If the justice minister is serious about cleaning up biker gangs, will he enact legislation giving the RCMP and the prosecutors special powers to wipe out organized gangs like the Hell's Angels and the Rock Machine?

Organized CrimeOral Question Period

2:50 p.m.

Prince Albert—Churchill River Saskatchewan

Liberal

Gordon Kirkby LiberalParliamentary Secretary to Minister of Justice and Attorney General of Canada

Mr. Speaker, the federal government introduces and deals with legislation through the Criminal Code. The administration of justice is the responsibility of provincial governments. It is the responsibility of municipal officials and their police departments to enforce the laws that are in effect.

Murder is a crime. Bombing is a crime. Drug trafficking is a crime. What is needed is strong enforcement at that level. The federal government, provincial governments and municipal officials need to work together to solve the problem.

This has been a problem for a considerable period of time. It is amazing that finally the Reform Party has figured out that it is a problem.

Police Services In PortsOral Question Period

2:50 p.m.

Bloc

Paul Crête Bloc Kamouraska—Rivière-Du-Loup, QC

Mr. Speaker, my question is for the Minister of Transport.

A rare occurrence: last Friday the Minister of Transport managed to gain unanimity, but it was against him. When he announced the federal withdrawal from police services in ports from Vancouver to Halifax, including Montreal and Quebec, there was a general hue and cry against his method of unilaterally announcing, without any impact study, that this withdrawal would take effect before next fall.

How could the minister have presented a so-called new model of port policing without reaching any agreement with the provinces concerned?

Police Services In PortsOral Question Period

2:50 p.m.

Victoria B.C.

Liberal

David Anderson LiberalMinister of Transport

Mr. Speaker, the ports police issue was examined in great detail by a Coopers & Lybrand study. It proposed a new model for the policing of our major ports.

To make sure the study done by Inspector Mann was confirmed we had another study done by the former chief constable of the city of Vancouver, Mr. Stewart, and the former head of the RCMP detachment for North Vancouver, Mr. Gill Yard. They came to the same essential conclusion that more effective policing could be done. More effective means more security for the Canadian public.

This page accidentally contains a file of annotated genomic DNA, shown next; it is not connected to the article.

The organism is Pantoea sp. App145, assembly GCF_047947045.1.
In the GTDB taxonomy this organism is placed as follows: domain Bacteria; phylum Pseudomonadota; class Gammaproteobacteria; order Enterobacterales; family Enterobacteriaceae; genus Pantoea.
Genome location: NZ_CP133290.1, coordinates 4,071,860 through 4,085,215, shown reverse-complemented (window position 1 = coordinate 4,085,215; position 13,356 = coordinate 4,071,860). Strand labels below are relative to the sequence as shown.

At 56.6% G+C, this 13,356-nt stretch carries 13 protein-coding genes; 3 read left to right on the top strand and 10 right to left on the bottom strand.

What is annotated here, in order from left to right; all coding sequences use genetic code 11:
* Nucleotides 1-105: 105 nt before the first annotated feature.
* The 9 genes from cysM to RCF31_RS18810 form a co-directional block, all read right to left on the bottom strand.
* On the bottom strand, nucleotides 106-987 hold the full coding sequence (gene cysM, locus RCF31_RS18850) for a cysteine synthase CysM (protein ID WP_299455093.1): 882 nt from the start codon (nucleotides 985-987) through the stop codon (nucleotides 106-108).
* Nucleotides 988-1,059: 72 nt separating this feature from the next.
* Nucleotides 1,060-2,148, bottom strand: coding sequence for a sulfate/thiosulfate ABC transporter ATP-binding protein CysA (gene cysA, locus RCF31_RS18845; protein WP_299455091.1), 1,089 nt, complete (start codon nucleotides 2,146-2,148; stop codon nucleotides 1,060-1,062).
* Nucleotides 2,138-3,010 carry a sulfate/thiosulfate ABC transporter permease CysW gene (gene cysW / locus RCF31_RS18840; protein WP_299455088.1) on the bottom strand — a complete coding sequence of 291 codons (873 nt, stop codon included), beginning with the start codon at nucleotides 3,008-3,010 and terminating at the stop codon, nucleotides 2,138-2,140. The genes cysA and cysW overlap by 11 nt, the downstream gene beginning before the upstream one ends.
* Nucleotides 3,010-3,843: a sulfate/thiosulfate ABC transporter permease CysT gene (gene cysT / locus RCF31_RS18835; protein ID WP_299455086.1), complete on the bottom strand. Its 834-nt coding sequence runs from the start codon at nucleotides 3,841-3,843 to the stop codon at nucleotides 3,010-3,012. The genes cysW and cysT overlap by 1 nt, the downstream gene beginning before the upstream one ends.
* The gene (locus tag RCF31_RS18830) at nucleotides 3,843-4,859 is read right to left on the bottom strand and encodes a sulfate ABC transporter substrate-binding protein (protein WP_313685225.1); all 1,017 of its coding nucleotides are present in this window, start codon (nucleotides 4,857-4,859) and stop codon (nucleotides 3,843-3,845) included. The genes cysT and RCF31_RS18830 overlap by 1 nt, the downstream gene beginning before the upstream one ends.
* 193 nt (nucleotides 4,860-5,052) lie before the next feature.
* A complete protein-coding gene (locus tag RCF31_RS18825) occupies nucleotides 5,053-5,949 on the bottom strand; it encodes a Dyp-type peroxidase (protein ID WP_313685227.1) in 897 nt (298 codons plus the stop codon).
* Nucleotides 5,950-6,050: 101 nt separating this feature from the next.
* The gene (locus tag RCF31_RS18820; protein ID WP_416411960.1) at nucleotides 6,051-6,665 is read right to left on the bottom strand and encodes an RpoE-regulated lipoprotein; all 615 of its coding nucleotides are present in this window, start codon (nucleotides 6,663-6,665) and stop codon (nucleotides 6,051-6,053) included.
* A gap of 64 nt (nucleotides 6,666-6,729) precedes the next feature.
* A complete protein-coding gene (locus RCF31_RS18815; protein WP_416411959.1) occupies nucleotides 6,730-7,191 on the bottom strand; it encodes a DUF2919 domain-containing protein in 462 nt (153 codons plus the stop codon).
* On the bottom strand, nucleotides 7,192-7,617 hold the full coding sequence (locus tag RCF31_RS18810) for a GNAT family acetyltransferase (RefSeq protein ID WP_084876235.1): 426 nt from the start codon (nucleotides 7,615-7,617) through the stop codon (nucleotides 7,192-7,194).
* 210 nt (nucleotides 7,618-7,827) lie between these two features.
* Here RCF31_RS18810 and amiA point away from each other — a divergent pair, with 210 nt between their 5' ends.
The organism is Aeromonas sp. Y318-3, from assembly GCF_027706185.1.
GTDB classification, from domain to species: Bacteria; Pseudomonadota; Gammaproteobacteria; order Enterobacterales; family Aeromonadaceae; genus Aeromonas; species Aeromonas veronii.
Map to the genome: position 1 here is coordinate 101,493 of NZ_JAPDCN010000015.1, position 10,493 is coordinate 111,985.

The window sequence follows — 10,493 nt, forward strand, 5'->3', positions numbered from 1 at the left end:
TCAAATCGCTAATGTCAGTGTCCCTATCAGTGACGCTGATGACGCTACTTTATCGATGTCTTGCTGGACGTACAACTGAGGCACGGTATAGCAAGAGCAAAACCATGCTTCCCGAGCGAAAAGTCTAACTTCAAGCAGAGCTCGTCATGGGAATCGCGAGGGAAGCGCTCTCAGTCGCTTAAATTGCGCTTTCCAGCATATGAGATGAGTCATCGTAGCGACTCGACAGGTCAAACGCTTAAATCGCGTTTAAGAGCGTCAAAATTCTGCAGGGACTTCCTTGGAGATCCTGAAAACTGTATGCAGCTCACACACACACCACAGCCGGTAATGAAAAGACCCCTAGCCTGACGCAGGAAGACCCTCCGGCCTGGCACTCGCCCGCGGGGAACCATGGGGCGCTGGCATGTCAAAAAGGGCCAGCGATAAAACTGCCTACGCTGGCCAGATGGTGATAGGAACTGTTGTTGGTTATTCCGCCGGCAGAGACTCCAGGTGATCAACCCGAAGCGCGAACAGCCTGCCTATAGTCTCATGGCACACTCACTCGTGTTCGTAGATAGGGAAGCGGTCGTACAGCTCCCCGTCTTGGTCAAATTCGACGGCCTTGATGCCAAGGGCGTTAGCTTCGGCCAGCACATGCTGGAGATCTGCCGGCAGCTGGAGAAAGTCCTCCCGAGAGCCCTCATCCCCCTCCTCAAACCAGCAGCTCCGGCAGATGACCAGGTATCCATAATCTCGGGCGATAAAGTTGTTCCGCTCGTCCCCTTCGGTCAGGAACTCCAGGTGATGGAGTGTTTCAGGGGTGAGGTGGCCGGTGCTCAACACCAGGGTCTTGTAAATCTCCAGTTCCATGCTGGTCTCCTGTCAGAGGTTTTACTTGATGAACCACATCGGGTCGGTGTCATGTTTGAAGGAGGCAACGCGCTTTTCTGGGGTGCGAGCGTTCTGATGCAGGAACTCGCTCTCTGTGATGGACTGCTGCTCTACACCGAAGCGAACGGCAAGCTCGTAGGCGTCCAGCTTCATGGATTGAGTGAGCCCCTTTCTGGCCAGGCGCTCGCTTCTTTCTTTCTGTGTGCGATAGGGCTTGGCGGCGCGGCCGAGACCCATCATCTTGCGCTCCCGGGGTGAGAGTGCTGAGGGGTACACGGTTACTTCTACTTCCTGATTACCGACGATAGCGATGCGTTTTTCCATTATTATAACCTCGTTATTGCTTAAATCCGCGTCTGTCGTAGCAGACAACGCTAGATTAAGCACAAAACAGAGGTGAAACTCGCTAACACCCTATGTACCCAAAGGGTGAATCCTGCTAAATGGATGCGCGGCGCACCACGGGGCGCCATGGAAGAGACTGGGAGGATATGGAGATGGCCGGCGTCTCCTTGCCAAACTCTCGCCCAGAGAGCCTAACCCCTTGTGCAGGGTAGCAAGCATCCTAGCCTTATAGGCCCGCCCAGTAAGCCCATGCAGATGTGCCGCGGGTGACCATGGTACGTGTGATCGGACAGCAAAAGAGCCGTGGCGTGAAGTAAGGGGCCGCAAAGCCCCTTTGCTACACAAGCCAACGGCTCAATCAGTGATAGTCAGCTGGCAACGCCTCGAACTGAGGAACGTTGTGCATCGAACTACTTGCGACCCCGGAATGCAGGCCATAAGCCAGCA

As the hon. member mentioned Vancouver, I have to mention that British Columbia did not take part in that study although every other affected province did. We therefore waited until a study was done by Superintendent William Neill, the former Saskatchewan RCMP head. He did a study for the province of British Columbia which came to the same conclusions.

There have been three studies by senior police officials which say we can get more security for the Canadian public by a new model that uses municipal policing, customs services, immigration and security services. That deals with criminal problems much more effectively than the existing model we are using now.

Food And Drugs ActOral Question Period

2:55 p.m.

Reform

Grant Hill Reform Macleod, AB

Mr. Speaker, many Canadians use health foods, nutritional supplements, as a preventive measure. We have health police in Canada who are going after them. That crew over here fights cigarettes with more nicotine while attacking 60 common products like camphor and mineral oil.

Will the government admit that the Food and Drugs Act requires amendment to create a category for nutriceuticals so that these products will continue to be available for all Canadians?

Food And Drugs ActOral Question Period

2:55 p.m.

Eglinton—Lawrence Ontario

Liberal

Joe Volpe LiberalParliamentary Secretary to Minister of Health

Mr. Speaker, the hon. member is being irresponsible by highlighting a couple of instances that hide the fact that Health Canada is being extremely responsible and diligent in the exercise of its obligation to ensure that all products that come on the market are both safe and effective for consumption, especially when there is a medicinal claim attached to them.

We cannot blame our officials for doing the job entrusted to them and demanded of them by Parliament.

Canada PostOral Question Period

March 20th, 1997 / 2:55 p.m.

NDP

Chris Axworthy NDP Saskatoon—Clark's Crossing, SK

Mr. Speaker, I have a question for the minister responsible for Canada Post.

When the Canada Post mandate review report was made public last October, the minister promised that Canada Post would not be privatized as long as it continued to fulfil a public policy role. The report strongly recommended that the corporation should not be privatized.

However, in a study that the minister commissioned by TD Securities she has asked the firm to evaluate whether withdrawing from competitive operations is consistent with the objective of possibly "privatizing Canada Post".

Does the minister agree that Canada Post should remain a crown corporation, which is what she said last fall? Or, is she seriously considering privatization which is suggested in the terms of reference in the present study?

Canada PostOral Question Period

2:55 p.m.

Sudbury Ontario

Liberal

Diane Marleau LiberalMinister of Public Works and Government Services

Mr. Speaker, I stand by what I said last fall. As long as Canada Post serves a public policy purpose then it should not be privatized.

Hong KongOral Question Period

2:55 p.m.

Liberal

Jean Augustine Liberal Etobicoke—Lakeshore, ON

Mr. Speaker, yesterday the Liberal government announced that residents of Hong Kong would continue to be exempt from Canada's visitor visa requirement after the territory has been returned to Chinese control.

Could the Minister of Citizenship and Immigration inform the House why this is an important initiative for Canada?